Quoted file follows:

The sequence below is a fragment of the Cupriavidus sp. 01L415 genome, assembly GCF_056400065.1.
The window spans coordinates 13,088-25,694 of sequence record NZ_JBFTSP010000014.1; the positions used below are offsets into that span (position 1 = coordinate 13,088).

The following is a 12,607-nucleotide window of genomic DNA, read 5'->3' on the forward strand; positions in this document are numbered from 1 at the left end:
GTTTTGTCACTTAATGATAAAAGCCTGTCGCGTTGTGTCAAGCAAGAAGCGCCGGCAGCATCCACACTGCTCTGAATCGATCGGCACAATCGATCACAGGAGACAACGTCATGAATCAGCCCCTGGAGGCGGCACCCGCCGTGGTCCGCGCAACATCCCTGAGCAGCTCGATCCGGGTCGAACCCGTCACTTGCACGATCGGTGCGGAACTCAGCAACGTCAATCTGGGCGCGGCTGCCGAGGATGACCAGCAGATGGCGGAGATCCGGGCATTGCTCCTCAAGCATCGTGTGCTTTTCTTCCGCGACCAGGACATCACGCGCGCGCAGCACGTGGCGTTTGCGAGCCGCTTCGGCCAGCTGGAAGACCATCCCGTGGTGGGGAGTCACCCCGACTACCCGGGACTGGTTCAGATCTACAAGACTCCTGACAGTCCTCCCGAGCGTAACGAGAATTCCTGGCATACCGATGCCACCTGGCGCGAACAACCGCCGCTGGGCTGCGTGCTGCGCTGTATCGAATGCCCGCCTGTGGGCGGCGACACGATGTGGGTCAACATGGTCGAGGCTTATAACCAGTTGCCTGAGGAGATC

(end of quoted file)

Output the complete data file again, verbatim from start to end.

The sequence below is a fragment of the Cupriavidus sp. 01L415 genome, assembly GCF_056400065.1.
The window spans coordinates 13,088-25,694 of sequence record NZ_JBFTSP010000014.1; the positions used below are offsets into that span (position 1 = coordinate 13,088).

The following is a 12,607-nucleotide window of genomic DNA, read 5'->3' on the forward strand; positions in this document are numbered from 1 at the left end:
GTTTTGTCACTTAATGATAAAAGCCTGTCGCGTTGTGTCAAGCAAGAAGCGCCGGCAGCATCCACACTGCTCTGAATCGATCGGCACAATCGATCACAGGAGACAACGTCATGAATCAGCCCCTGGAGGCGGCACCCGCCGTGGTCCGCGCAACATCCCTGAGCAGCTCGATCCGGGTCGAACCCGTCACTTGCACGATCGGTGCGGAACTCAGCAACGTCAATCTGGGCGCGGCTGCCGAGGATGACCAGCAGATGGCGGAGATCCGGGCATTGCTCCTCAAGCATCGTGTGCTTTTCTTCCGCGACCAGGACATCACGCGCGCGCAGCACGTGGCGTTTGCGAGCCGCTTCGGCCAGCTGGAAGACCATCCCGTGGTGGGGAGTCACCCCGACTACCCGGGACTGGTTCAGATCTACAAGACTCCTGACAGTCCTCCCGAGCGTAACGAGAATTCCTGGCATACCGATGCCACCTGGCGCGAACAACCGCCGCTGGGCTGCGTGCTGCGCTGTATCGAATGCCCGCCTGTGGGCGGCGACACGATGTGGGTCAACATGGTCGAGGCTTATAACCAGTTGCCTGAGGAGATC